Fluid Dynamics of Pyroclastic Density Currents
Georgia Institute of Technology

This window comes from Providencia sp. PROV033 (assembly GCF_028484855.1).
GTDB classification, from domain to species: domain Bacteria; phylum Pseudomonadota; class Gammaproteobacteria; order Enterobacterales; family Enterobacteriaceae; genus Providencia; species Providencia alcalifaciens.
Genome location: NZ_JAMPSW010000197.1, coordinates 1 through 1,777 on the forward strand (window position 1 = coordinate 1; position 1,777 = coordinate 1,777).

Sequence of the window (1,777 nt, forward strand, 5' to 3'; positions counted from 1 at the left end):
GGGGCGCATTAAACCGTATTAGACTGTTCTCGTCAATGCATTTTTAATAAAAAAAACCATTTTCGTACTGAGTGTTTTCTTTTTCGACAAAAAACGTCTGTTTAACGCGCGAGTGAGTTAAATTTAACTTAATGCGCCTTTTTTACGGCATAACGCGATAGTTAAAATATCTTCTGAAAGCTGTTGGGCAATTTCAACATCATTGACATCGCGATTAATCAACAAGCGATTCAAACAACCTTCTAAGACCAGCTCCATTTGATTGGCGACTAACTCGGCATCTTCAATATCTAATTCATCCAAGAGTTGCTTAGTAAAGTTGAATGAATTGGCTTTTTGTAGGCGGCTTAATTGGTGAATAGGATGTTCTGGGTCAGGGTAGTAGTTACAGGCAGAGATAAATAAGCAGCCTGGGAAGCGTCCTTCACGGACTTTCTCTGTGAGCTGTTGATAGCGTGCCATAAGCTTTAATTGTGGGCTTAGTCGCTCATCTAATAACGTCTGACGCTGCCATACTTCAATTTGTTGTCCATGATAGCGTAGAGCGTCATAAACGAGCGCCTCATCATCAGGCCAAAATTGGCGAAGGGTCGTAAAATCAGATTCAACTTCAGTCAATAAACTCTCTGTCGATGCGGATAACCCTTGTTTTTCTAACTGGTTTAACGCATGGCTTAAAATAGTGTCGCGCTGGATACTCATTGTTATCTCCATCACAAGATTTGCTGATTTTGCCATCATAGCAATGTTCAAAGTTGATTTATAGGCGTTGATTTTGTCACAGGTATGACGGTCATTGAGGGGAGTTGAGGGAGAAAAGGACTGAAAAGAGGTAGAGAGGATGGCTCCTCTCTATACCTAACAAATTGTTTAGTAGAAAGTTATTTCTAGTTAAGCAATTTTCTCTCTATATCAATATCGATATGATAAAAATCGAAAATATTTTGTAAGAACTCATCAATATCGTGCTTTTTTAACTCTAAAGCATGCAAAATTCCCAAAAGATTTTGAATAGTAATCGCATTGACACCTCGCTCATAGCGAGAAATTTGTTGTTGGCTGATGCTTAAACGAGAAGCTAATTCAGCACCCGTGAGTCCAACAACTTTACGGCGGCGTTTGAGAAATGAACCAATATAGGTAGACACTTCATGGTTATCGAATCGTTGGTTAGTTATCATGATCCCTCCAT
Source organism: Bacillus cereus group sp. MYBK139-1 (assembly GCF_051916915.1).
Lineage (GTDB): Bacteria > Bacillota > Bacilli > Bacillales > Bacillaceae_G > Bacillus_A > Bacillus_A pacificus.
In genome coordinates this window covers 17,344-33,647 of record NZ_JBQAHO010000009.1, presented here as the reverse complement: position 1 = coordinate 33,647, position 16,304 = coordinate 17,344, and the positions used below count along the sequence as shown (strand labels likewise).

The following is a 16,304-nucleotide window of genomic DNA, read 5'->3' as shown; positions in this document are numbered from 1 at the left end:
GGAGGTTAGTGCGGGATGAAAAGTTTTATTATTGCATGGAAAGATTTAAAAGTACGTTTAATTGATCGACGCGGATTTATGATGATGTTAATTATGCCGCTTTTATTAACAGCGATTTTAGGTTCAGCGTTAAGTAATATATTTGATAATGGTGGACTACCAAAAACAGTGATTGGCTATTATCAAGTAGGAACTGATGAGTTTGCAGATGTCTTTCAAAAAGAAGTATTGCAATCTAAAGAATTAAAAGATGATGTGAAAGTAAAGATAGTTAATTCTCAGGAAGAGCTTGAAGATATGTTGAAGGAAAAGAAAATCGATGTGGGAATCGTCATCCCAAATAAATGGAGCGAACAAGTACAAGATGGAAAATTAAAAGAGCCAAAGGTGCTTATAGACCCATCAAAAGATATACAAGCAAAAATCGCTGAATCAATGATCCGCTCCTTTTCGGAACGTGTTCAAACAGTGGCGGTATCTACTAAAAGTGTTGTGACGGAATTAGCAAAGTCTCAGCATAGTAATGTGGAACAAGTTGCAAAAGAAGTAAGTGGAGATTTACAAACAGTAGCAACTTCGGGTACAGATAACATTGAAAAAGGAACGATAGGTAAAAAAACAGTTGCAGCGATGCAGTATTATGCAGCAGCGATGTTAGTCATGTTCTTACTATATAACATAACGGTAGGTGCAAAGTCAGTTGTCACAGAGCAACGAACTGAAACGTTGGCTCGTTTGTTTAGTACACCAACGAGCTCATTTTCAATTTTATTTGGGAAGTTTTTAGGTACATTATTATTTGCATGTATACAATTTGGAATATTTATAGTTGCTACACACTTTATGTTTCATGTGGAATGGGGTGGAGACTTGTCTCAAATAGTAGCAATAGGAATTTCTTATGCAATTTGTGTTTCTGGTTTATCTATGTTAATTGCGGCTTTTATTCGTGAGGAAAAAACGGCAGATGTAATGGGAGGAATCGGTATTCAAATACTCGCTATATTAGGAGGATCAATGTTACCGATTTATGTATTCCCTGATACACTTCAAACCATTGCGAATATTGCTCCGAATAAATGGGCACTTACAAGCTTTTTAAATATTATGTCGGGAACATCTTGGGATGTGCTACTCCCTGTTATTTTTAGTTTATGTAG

Pyroclastic density currents (PDCs) are the most dangerous local hazard during volcanic eruptions. PDCs are ground-hugging gravity currents composed of hot gases, pyroclasts (fragments of magmatic material), and rocks entrained from the substrate. The danger and opaqueness of PDCs make it impossible to have in situ thermal or concentration measurements. In addition, laboratory experiments are not always able to scale to the complexity of the currents found in nature. The combination of high-resolution multiphase numerical models in concert with detailed field measurements of PDC deposits allows us to better understand the evolving concentration profiles and temperatures of PDCs. This ultimately leads to a better understanding of current dynamics and potential hazards. We employ a multiphase Eulerian-Eulerian-Lagrangian (EEL) model, high-resolution topography, and detailed field data to understand the 2006 eruption of the Tungurahua volcano that generated multiple PDCs. With this model, the flow transformation from a dense, granular flow regime to a dilute, turbulent regime is examined. The high-resolution model quantifies that a significant amount of air is entrained during the more turbulent phase of the flow through Kelvin-Helmholtz instabilities and that secondary ash plumes form above the current. The granular instabilities and the entrainment during the turbulent flow regime cause unsteady behavior that results in deposits with cross-stratification. Using the EEL model results, we subsequently model the development of low vesicular rinds on pyroclasts carried by the flow. This allows us to use pyroclasts deposited in the field as natural thermometers that help constrain the evolving current temperature. The model reveals that as the current temperature decreases due to air entrainment, the rinds on pyroclasts progressively increase in thickness. Through these models, we are able to look inside these currents that are otherwise inaccessible and interpret the deposits found in the field, leading to a better understanding of the eruptive process.